Few producers have managed to maintain their studio output with such stamina and consistency as Sultan + Shepard. On the studio front, they were tagged by Beatport as the “kings of the progressive scene” with countless chart-topping productions including their collaboration with Junior Sanchez on Size Records, “Deeper Love”, “Renegade Master” on Musical Freedom and “Keep Moving” featuring The Boxer Rebellion on Nicky Romero’s Protocol Records. Then, Sultan and Ned Seppard joined forces with Dillon Francis to create “When We Were Young”, amassing 13-million-YouTube plays with their hilarious video. Sultan + Shepard are constantly on touring fire, hitting festivals such as Ultra, TomorrowWorld, Tomorrowland, Mysteryland and countless clubs across the globe through the years.
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Sean Ritchie: I know you guys met in Montreal. Talk a little bit about the city. What was it like going to McGill University there?
Ned Shepard: I got to Montreal in 2001. Montreal is a pretty amazing place, because there’s very much a mix of European and North American culture. So, the people there speak French, everything is in French, but it still feels Canadian. It has just a really interesting mix of people. Music-wise, when I got there, there was [maybe] five after-hours clubs that were open. Every weekend they were packed or had music festivals. It was really lively. There was a lot of stuff going on. They also had the European influence.
Electronic music and things that were big in Europe were always big in Montreal first before they were big in the [United States], or anywhere else in Canada. It just had that really edgy, cool vibe — still does. I still think it’s one of the best places to be an artist and develop your career, because it’s inexpensive and there’s a really nice community there. It’s just kind of mellow. It’s just a really special place.
SR: Amazing! If you had to suggest a spot to check out during the day, and then one at night, where would you tell is first-time visitor to go to really see the city?
NS: During the day I would say to go take a walk in Old Montreal. Or, you know what’s a really cool way to see the city? You can go hike up in Mount Royal Park. There’s a staircase that you can climb to the top of the mountain that overlooks the city. It’s a nice way to take it in. At night, I would stay stop off for a drink at this new terrace that just opened up, called Terrasse at the William Gray hotel. It’s a rooftop bar that’s really, really cool. There’s a bunch of really amazing restaurants around as well.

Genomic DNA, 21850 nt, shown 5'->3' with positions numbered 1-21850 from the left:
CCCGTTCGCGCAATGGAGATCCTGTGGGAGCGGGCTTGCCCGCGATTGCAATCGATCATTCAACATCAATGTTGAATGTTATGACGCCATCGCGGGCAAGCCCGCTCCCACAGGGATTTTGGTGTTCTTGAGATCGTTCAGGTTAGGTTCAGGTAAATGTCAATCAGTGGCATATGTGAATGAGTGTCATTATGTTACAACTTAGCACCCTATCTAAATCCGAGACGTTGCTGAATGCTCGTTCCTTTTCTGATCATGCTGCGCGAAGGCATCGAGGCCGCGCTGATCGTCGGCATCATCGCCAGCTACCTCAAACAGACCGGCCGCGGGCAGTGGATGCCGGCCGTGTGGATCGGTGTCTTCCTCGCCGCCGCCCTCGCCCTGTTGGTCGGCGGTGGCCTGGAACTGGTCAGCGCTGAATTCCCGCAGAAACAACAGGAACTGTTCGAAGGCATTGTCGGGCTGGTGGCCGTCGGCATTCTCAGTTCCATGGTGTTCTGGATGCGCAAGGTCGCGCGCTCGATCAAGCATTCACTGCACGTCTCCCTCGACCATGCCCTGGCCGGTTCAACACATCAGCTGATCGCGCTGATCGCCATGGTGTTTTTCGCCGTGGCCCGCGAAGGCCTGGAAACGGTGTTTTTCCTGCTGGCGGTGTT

SR: That sounds sick. I have a couple friends that go up there pretty frequently, but I’ve never been myself. It sounds like a dope spot that I have to check out. So, to bring it into your music, how did you get your first initial interest in making music? Then, how did you guys first know that you clicked creatively when you heard each other’s sound?
Sultan: I started making music, technically when I was 16 or 17, back when I was living in Egypt. I was in a rock band and started off playing guitar. Then, I moved to Montreal when I started going to university and started a rock band there, until I graduated from McGill. After that I started getting into electronic music, trying to make electronic music right after graduating for the fun of it.
I was DJing at the time and then I met Ned. He gave me a CD of the music he was working on, he was doing a different project. I liked it, called him up and said we should hang out. So, we were friends for a really long time before we actually started making music [together], but we always had a lot of similar tastes in what we listened to, and what we liked. Eventually, we just started working on stuff together, and we just clicked musically because we liked the same things.
SR: Right, it just kind of built over time. That’s really cool that you guys were friends before. I’m sure that helps when you guys travel the world together.
SR: Now, describe how music and travel are intertwined and complement each other over all. How cool is it to spread your sound across the world?
NS: Every part of the world has a different vibe, and that goes for music too. When you go to different countries there’s just a different feeling that you get. There are different songs that are popular, and different styles that are really right in those places. So, when you travel to say Peru, Colombia or Brazil, you’re going to feel different then when you travel Amsterdam or Scandinavia. There’s just different people and sounds that you hear on the street.
Then, you come back, and kind of have different ideas. If people in different places are excited about something, it’ll get you excited about it. There are certain songs that become global hits, but there’s not necessarily one global sound. I think that that’s really cool. The worst thing that happens when you go to a place is that they’re playing the same music that they’re playing in [Los Angeles] or in New York. Whenever I hear stuff like that I always feel like I’m in the wrong part of town.
S: Yeah, like you don’t want to go to a Chinese restaurant and have a burger. You want to have Chinese food.